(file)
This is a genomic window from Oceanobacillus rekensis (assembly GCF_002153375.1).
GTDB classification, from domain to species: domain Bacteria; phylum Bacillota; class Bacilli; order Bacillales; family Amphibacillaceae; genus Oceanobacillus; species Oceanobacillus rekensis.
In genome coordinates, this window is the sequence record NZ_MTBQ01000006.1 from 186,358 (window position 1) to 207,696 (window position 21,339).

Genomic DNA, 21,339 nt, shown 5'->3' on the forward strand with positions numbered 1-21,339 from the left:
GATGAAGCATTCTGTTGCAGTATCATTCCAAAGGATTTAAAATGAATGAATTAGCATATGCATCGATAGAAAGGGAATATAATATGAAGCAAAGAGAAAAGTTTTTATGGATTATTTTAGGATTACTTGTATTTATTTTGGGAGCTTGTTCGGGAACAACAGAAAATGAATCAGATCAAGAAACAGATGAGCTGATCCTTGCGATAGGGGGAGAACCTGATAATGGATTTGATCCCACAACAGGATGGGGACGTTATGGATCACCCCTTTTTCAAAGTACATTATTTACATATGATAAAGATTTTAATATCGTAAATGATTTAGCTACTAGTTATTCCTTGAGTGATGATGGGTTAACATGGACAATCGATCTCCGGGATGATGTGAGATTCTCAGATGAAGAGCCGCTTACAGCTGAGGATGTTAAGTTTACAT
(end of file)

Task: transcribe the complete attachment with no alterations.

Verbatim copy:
This is a genomic window from Oceanobacillus rekensis (assembly GCF_002153375.1).
GTDB classification, from domain to species: domain Bacteria; phylum Bacillota; class Bacilli; order Bacillales; family Amphibacillaceae; genus Oceanobacillus; species Oceanobacillus rekensis.
In genome coordinates, this window is the sequence record NZ_MTBQ01000006.1 from 186,358 (window position 1) to 207,696 (window position 21,339).

Genomic DNA, 21,339 nt, shown 5'->3' on the forward strand with positions numbered 1-21,339 from the left:
GATGAAGCATTCTGTTGCAGTATCATTCCAAAGGATTTAAAATGAATGAATTAGCATATGCATCGATAGAAAGGGAATATAATATGAAGCAAAGAGAAAAGTTTTTATGGATTATTTTAGGATTACTTGTATTTATTTTGGGAGCTTGTTCGGGAACAACAGAAAATGAATCAGATCAAGAAACAGATGAGCTGATCCTTGCGATAGGGGGAGAACCTGATAATGGATTTGATCCCACAACAGGATGGGGACGTTATGGATCACCCCTTTTTCAAAGTACATTATTTACATATGATAAAGATTTTAATATCGTAAATGATTTAGCTACTAGTTATTCCTTGAGTGATGATGGGTTAACATGGACAATCGATCTCCGGGATGATGTGAGATTCTCAGATGAAGAGCCGCTTACAGCTGAGGATGTTAAGTTTACAT